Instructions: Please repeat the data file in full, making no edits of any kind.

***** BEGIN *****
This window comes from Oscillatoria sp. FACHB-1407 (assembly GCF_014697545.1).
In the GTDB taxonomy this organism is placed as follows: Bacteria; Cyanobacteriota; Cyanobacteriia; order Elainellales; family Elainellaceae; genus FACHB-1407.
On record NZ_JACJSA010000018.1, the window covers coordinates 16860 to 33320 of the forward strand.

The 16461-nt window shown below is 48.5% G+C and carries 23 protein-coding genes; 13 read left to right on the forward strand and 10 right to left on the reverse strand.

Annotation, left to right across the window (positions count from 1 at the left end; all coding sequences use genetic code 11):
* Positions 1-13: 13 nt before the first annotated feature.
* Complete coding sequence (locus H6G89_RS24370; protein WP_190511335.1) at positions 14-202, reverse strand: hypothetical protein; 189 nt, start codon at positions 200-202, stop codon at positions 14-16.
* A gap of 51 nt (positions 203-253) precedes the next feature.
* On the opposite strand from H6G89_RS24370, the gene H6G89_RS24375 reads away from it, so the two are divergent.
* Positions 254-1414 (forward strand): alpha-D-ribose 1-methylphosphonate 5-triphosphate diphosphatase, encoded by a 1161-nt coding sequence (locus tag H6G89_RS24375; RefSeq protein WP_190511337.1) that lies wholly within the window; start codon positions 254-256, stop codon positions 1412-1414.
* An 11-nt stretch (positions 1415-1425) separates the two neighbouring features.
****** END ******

This window comes from Oscillatoria sp. FACHB-1407 (assembly GCF_014697545.1).
In the GTDB taxonomy this organism is placed as follows: Bacteria; Cyanobacteriota; Cyanobacteriia; order Elainellales; family Elainellaceae; genus FACHB-1407.
On record NZ_JACJSA010000018.1, the window covers coordinates 16860 to 33320 of the forward strand.

The 16461-nt window shown below is 48.5% G+C and carries 23 protein-coding genes; 13 read left to right on the forward strand and 10 right to left on the reverse strand.

Annotation, left to right across the window (positions count from 1 at the left end; all coding sequences use genetic code 11):
* Positions 1-13: 13 nt before the first annotated feature.
* Complete coding sequence (locus H6G89_RS24370; protein WP_190511335.1) at positions 14-202, reverse strand: hypothetical protein; 189 nt, start codon at positions 200-202, stop codon at positions 14-16.
* A gap of 51 nt (positions 203-253) precedes the next feature.
* On the opposite strand from H6G89_RS24370, the gene H6G89_RS24375 reads away from it, so the two are divergent.
* Positions 254-1414 (forward strand): alpha-D-ribose 1-methylphosphonate 5-triphosphate diphosphatase, encoded by a 1161-nt coding sequence (locus tag H6G89_RS24375; RefSeq protein WP_190511337.1) that lies wholly within the window; start codon positions 254-256, stop codon positions 1412-1414.
* An 11-nt stretch (positions 1415-1425) separates the two neighbouring features.